Displacement, Asylum and the City
Understanding Migration Processes through Urban Studies Approaches
- Available for pre-order on May 2, 2023. Item will ship after May 23, 2023
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This edited volume draws attention to the interlinked yet understudied relationship between the role of cities in dealing with international displacement and forced migration as well as the influence of forced migration in stimulating spatial, societal, and institutional transformations in and of cities.
In 2022, almost 84 million people worldwide were forcibly displaced. More than two-thirds of them reside in urban areas. Displacement and forced migration are an urban experience and an urban story of those seeking protection. This book helps us understanding the conditions of displaced population in cities, and the way cities and urban actors respond to recent migration trends. It applies an urban perspective to the analysis of migration processes, and it provides insights into the urban governance of forced migration and asylum, the production of spaces related to forced migration, and the role of the displaced as actors of urban change. Thereby, it covers a broad spectrum of topics including migrant dispersal, welfare and social protection, urban humanitarian policymaking and governance, neighbourhood development, migrant solidarity and refugee protest, and new forced migrant destinations. Given the increasing mobility and displacement of human populations, this book provides a relevant prerequisite for readers interested in current urban, (forced) migration and asylum trends, and on the intersections of those topics.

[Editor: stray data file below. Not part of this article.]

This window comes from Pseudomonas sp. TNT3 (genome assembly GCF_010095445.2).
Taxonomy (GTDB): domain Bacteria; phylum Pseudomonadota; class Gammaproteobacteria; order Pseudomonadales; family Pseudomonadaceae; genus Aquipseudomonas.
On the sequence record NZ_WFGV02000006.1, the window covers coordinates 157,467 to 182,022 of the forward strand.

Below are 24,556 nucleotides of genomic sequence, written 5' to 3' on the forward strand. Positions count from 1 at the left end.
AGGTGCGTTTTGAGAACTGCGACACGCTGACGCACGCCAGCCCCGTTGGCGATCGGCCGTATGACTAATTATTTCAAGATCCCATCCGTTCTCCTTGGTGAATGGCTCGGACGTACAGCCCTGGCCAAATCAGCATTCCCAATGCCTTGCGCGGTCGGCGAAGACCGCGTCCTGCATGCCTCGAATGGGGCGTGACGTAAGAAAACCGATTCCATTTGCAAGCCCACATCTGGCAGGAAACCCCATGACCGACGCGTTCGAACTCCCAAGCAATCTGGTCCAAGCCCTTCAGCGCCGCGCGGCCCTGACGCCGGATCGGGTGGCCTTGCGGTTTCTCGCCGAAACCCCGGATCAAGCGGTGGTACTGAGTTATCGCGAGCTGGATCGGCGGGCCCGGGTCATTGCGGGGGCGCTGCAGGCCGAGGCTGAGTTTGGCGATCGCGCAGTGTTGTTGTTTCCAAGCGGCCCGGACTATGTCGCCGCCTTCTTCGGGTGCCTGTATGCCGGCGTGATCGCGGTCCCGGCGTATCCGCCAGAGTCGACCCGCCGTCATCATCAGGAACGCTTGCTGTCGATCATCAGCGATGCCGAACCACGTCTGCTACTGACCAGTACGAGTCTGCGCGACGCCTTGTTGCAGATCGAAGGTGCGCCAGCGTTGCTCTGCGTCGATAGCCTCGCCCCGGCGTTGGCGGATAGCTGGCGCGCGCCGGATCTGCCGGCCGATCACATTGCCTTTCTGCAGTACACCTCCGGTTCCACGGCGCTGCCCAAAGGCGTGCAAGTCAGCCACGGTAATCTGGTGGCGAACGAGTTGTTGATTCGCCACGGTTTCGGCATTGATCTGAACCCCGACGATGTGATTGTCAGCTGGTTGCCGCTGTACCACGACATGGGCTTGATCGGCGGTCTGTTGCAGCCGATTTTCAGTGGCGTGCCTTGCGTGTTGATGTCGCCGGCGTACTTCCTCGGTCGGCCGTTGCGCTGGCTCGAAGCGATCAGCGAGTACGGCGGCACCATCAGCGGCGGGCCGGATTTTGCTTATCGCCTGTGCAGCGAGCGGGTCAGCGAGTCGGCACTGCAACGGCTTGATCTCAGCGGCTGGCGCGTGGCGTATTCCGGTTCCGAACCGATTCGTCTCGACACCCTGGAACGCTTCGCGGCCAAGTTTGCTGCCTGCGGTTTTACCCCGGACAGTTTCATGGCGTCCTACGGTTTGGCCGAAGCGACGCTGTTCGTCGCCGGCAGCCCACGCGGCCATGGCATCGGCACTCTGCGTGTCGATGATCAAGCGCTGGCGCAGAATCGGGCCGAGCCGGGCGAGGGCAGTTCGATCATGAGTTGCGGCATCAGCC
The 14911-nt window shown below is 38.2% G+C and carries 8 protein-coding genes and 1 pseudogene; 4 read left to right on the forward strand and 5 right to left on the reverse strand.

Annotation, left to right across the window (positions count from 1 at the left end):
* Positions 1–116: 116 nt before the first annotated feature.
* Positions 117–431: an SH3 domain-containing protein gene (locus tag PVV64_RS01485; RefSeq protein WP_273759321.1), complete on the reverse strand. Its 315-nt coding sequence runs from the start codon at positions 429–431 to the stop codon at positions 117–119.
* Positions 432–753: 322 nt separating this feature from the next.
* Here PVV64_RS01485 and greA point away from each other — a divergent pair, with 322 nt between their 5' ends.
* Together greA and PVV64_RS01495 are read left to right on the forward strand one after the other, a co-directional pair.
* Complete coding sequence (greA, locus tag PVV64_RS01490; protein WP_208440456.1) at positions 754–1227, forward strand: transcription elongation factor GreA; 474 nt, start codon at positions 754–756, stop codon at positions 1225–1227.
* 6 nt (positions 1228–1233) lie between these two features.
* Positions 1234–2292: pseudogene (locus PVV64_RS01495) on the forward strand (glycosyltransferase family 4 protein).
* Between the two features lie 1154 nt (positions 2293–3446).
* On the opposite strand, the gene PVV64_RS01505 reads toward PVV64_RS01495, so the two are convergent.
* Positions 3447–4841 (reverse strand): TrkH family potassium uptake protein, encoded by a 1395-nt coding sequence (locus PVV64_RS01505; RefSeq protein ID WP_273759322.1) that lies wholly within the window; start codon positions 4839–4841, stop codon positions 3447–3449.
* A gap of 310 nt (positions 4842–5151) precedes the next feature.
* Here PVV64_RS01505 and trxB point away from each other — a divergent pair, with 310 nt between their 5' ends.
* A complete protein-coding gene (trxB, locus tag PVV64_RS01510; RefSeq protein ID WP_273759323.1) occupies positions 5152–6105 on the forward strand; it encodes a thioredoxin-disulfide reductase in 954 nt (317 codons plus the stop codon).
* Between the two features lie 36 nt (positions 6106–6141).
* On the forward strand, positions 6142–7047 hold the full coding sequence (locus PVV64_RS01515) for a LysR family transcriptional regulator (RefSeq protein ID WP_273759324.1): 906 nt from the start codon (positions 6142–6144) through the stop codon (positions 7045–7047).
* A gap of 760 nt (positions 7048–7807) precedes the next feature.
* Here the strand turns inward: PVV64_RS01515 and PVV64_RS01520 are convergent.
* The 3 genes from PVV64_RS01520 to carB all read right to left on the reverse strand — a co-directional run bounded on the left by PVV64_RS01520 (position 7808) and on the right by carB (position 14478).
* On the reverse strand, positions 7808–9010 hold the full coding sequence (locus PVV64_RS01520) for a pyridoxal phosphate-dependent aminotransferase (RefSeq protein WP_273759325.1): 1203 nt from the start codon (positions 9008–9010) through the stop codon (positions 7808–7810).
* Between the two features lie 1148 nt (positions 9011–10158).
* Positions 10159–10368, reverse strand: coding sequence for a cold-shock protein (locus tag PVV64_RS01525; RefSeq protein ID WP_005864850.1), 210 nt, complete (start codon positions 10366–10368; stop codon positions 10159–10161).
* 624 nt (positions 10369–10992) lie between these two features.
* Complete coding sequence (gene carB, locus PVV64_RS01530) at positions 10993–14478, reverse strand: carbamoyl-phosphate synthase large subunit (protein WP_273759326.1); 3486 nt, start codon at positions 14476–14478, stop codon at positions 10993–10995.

The book will be of great value to researchers and academics of Geography, Migration and Urban Studies. The chapters in this book were originally published as a special issue of Urban Geography.
Table of Contents
Introduction— Displacement, asylum and the city: understanding migration processes through urban studies approaches 1. Refugee urbanism: seeing asylum “like a city” 2. Towards a parallel exceptional welfare system: the scaling down and out of forced migrants’ reception in Italy 3. Making urban humanitarian policy: the “neighbourhood approach” in Lebanon 4. Refugees and the transforming landscapes of small cities in the US 5. Negotiating urban solidarities: multiple agencies and contested meanings in the making of solidarity cities
René Kreichauf is Postdoc Researcher at Cosmopolis-Centre for Urban Research (Vrije Universiteit Brussel). He did his PhD at Cosmopolis and in association with the Graduate School of North American Studies (Freie Universität Berlin). His research focuses on international and urban displacement, migrant detention and refugee camps, state violence, racial capitalism, urban transformation and marginalization processes.
Birgit Glorius is Professor of Human Geography with focus on European Migration Research at Chemnitz University of Technology, Germany. In her research, she focuses on recent migration phenomena in Europe, notably forced migration, and their effects on social cohesion and society formation.